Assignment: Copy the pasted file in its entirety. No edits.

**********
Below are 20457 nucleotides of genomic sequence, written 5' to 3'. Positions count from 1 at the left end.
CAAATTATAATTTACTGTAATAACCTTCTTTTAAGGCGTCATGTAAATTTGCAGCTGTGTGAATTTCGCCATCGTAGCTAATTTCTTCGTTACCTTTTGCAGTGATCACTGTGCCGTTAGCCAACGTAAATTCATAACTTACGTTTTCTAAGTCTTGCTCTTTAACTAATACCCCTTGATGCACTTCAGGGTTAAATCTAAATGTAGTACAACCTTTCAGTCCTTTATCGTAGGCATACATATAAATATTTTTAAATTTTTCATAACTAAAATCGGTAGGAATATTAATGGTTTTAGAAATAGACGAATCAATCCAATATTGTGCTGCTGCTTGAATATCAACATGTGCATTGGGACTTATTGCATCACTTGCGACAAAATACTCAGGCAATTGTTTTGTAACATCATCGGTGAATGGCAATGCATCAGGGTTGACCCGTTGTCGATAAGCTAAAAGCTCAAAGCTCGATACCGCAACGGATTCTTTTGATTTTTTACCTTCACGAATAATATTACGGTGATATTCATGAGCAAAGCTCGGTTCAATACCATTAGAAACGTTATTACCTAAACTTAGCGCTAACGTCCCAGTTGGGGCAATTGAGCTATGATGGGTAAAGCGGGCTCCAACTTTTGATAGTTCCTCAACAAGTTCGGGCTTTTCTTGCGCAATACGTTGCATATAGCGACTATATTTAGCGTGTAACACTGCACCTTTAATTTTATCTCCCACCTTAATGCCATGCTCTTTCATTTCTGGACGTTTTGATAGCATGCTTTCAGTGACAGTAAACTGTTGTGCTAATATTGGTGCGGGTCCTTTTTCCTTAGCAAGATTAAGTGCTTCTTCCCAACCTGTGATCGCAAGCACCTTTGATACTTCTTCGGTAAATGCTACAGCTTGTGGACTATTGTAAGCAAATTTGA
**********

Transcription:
Below are 20457 nucleotides of genomic sequence, written 5' to 3'. Positions count from 1 at the left end.
CAAATTATAATTTACTGTAATAACCTTCTTTTAAGGCGTCATGTAAATTTGCAGCTGTGTGAATTTCGCCATCGTAGCTAATTTCTTCGTTACCTTTTGCAGTGATCACTGTGCCGTTAGCCAACGTAAATTCATAACTTACGTTTTCTAAGTCTTGCTCTTTAACTAATACCCCTTGATGCACTTCAGGGTTAAATCTAAATGTAGTACAACCTTTCAGTCCTTTATCGTAGGCATACATATAAATATTTTTAAATTTTTCATAACTAAAATCGGTAGGAATATTAATGGTTTTAGAAATAGACGAATCAATCCAATATTGTGCTGCTGCTTGAATATCAACATGTGCATTGGGACTTATTGCATCACTTGCGACAAAATACTCAGGCAATTGTTTTGTAACATCATCGGTGAATGGCAATGCATCAGGGTTGACCCGTTGTCGATAAGCTAAAAGCTCAAAGCTCGATACCGCAACGGATTCTTTTGATTTTTTACCTTCACGAATAATATTACGGTGATATTCATGAGCAAAGCTCGGTTCAATACCATTAGAAACGTTATTACCTAAACTTAGCGCTAACGTCCCAGTTGGGGCAATTGAGCTATGATGGGTAAAGCGGGCTCCAACTTTTGATAGTTCCTCAACAAGTTCGGGCTTTTCTTGCGCAATACGTTGCATATAGCGACTATATTTAGCGTGTAACACTGCACCTTTAATTTTATCTCCCACCTTAATGCCATGCTCTTTCATTTCTGGACGTTTTGATAGCATGCTTTCAGTGACAGTAAACTGTTGTGCTAATATTGGTGCGGGTCCTTTTTCCTTAGCAAGATTAAGTGCTTCTTCCCAACCTGTGATCGCAAGCACCTTTGATACTTCTTCGGTAAATGCTACAGCTTGTGGACTATTGTAAGCAAATTTGA